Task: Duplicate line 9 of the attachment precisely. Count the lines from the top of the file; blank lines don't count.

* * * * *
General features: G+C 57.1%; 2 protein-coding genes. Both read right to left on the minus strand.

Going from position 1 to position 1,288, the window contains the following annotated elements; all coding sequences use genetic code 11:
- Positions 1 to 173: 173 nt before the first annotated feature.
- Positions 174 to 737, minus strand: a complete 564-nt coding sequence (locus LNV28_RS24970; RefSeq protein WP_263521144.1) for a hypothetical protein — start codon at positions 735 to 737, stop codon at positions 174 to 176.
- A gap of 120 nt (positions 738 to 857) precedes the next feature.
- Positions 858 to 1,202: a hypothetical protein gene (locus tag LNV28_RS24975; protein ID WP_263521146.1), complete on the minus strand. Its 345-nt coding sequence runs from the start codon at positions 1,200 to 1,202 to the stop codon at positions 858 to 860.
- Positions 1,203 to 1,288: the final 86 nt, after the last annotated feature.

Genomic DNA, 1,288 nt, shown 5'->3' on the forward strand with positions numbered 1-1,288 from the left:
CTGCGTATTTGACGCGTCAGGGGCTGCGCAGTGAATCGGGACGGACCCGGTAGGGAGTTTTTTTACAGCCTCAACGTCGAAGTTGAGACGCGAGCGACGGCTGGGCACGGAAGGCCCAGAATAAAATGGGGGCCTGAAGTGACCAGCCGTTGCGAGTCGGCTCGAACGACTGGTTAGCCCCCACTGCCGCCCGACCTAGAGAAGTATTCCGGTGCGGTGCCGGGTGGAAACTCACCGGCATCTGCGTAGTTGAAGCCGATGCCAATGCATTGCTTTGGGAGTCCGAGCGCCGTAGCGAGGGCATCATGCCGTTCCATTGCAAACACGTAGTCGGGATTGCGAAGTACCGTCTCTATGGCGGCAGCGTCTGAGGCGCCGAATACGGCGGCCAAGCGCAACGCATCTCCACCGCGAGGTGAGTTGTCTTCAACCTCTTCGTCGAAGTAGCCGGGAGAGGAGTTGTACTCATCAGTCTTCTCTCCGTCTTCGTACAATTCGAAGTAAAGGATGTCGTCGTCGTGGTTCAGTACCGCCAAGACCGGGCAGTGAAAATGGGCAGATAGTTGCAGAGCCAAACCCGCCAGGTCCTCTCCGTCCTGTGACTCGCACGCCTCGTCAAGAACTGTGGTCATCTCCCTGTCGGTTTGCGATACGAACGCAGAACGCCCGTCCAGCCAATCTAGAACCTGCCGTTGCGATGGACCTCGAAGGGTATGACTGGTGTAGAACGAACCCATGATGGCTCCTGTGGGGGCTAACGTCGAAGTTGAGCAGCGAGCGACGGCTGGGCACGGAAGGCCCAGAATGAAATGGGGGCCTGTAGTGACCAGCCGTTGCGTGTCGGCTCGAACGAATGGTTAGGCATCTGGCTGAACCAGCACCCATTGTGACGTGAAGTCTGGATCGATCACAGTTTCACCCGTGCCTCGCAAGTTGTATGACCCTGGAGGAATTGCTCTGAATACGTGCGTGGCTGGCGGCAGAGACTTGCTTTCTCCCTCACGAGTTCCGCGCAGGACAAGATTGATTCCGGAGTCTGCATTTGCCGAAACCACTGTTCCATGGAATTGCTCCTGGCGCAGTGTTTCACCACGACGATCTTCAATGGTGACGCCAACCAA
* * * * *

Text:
CTGCGTATTTGACGCGTCAGGGGCTGCGCAGTGAATCGGGACGGACCCGGTAGGGAGTTTTTTTACAGCCTCAACGTCGAAGTTGAGACGCGAGCGACGGCTGGGCACGGAAGGCCCAGAATAAAATGGGGGCCTGAAGTGACCAGCCGTTGCGAGTCGGCTCGAACGACTGGTTAGCCCCCACTGCCGCCCGACCTAGAGAAGTATTCCGGTGCGGTGCCGGGTGGAAACTCACCGGCATCTGCGTAGTTGAAGCCGATGCCAATGCATTGCTTTGGGAGTCCGAGCGCCGTAGCGAGGGCATCATGCCGTTCCATTGCAAACACGTAGTCGGGATTGCGAAGTACCGTCTCTATGGCGGCAGCGTCTGAGGCGCCGAATACGGCGGCCAAGCGCAACGCATCTCCACCGCGAGGTGAGTTGTCTTCAACCTCTTCGTCGAAGTAGCCGGGAGAGGAGTTGTACTCATCAGTCTTCTCTCCGTCTTCGTACAATTCGAAGTAAAGGATGTCGTCGTCGTGGTTCAGTACCGCCAAGACCGGGCAGTGAAAATGGGCAGATAGTTGCAGAGCCAAACCCGCCAGGTCCTCTCCGTCCTGTGACTCGCACGCCTCGTCAAGAACTGTGGTCATCTCCCTGTCGGTTTGCGATACGAACGCAGAACGCCCGTCCAGCCAATCTAGAACCTGCCGTTGCGATGGACCTCGAAGGGTATGACTGGTGTAGAACGAACCCATGATGGCTCCTGTGGGGGCTAACGTCGAAGTTGAGCAGCGAGCGACGGCTGGGCACGGAAGGCCCAGAATGAAATGGGGGCCTGTAGTGACCAGCCGTTGCGTGTCGGCTCGAACGAATGGTTAGGCATCTGGCTGAACCAGCACCCATTGTGACGTGAAGTCTGGATCGATCACAGTTTCACCCGTGCCTCGCAAGTTGTATGACCCTGGAGGAATTGCTCTGAATACGTGCGTGGCTGGCGGCAGAGACTTGCTTTCTCCCTCACGAGTTCCGCGCAGGACAAGATTGATTCCGGAGTCTGCATTTGCCGAAACCACTGTTCCATGGAATTGCTCCTGGCGCAGTGTTTCACCACGACGATCTTCAATGGTGACGCCAACCAA